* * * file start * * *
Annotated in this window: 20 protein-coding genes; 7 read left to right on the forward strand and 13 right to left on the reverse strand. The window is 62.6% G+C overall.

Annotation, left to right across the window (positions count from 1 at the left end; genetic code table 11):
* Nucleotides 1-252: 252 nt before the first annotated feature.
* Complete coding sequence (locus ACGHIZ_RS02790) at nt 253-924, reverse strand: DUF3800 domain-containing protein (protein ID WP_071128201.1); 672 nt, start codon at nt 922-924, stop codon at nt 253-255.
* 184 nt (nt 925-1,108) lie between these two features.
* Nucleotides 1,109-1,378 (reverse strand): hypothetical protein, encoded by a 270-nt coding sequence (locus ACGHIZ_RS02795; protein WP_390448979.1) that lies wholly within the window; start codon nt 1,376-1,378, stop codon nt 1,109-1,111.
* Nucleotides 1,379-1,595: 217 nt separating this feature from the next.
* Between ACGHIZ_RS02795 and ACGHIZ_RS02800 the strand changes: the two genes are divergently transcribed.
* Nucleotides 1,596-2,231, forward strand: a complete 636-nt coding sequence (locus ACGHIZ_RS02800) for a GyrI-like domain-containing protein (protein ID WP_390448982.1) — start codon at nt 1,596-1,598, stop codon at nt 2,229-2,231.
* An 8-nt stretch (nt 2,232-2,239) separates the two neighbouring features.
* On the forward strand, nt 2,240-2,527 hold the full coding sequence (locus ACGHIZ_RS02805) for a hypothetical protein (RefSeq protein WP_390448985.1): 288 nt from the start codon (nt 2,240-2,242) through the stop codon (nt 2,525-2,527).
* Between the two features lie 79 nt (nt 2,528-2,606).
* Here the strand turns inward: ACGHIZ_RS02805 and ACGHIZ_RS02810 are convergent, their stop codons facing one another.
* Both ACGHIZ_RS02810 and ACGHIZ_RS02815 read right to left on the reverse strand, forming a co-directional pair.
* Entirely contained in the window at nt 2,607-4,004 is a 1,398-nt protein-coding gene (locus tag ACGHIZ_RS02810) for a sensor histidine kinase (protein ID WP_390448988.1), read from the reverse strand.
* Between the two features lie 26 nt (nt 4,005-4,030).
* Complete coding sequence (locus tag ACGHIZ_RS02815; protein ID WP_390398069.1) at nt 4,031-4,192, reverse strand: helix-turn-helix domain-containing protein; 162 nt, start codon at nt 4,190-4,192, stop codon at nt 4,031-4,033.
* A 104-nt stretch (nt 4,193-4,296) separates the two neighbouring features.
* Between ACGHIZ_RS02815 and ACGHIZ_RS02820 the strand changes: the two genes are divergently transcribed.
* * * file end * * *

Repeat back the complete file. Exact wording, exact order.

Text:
Annotated in this window: 20 protein-coding genes; 7 read left to right on the forward strand and 13 right to left on the reverse strand. The window is 62.6% G+C overall.

Annotation, left to right across the window (positions count from 1 at the left end; genetic code table 11):
* Nucleotides 1-252: 252 nt before the first annotated feature.
* Complete coding sequence (locus ACGHIZ_RS02790) at nt 253-924, reverse strand: DUF3800 domain-containing protein (protein ID WP_071128201.1); 672 nt, start codon at nt 922-924, stop codon at nt 253-255.
* 184 nt (nt 925-1,108) lie between these two features.
* Nucleotides 1,109-1,378 (reverse strand): hypothetical protein, encoded by a 270-nt coding sequence (locus ACGHIZ_RS02795; protein WP_390448979.1) that lies wholly within the window; start codon nt 1,376-1,378, stop codon nt 1,109-1,111.
* Nucleotides 1,379-1,595: 217 nt separating this feature from the next.
* Between ACGHIZ_RS02795 and ACGHIZ_RS02800 the strand changes: the two genes are divergently transcribed.
* Nucleotides 1,596-2,231, forward strand: a complete 636-nt coding sequence (locus ACGHIZ_RS02800) for a GyrI-like domain-containing protein (protein ID WP_390448982.1) — start codon at nt 1,596-1,598, stop codon at nt 2,229-2,231.
* An 8-nt stretch (nt 2,232-2,239) separates the two neighbouring features.
* On the forward strand, nt 2,240-2,527 hold the full coding sequence (locus ACGHIZ_RS02805) for a hypothetical protein (RefSeq protein WP_390448985.1): 288 nt from the start codon (nt 2,240-2,242) through the stop codon (nt 2,525-2,527).
* Between the two features lie 79 nt (nt 2,528-2,606).
* Here the strand turns inward: ACGHIZ_RS02805 and ACGHIZ_RS02810 are convergent, their stop codons facing one another.
* Both ACGHIZ_RS02810 and ACGHIZ_RS02815 read right to left on the reverse strand, forming a co-directional pair.
* Entirely contained in the window at nt 2,607-4,004 is a 1,398-nt protein-coding gene (locus tag ACGHIZ_RS02810) for a sensor histidine kinase (protein ID WP_390448988.1), read from the reverse strand.
* Between the two features lie 26 nt (nt 4,005-4,030).
* Complete coding sequence (locus tag ACGHIZ_RS02815; protein ID WP_390398069.1) at nt 4,031-4,192, reverse strand: helix-turn-helix domain-containing protein; 162 nt, start codon at nt 4,190-4,192, stop codon at nt 4,031-4,033.
* A 104-nt stretch (nt 4,193-4,296) separates the two neighbouring features.
* Between ACGHIZ_RS02815 and ACGHIZ_RS02820 the strand changes: the two genes are divergently transcribed.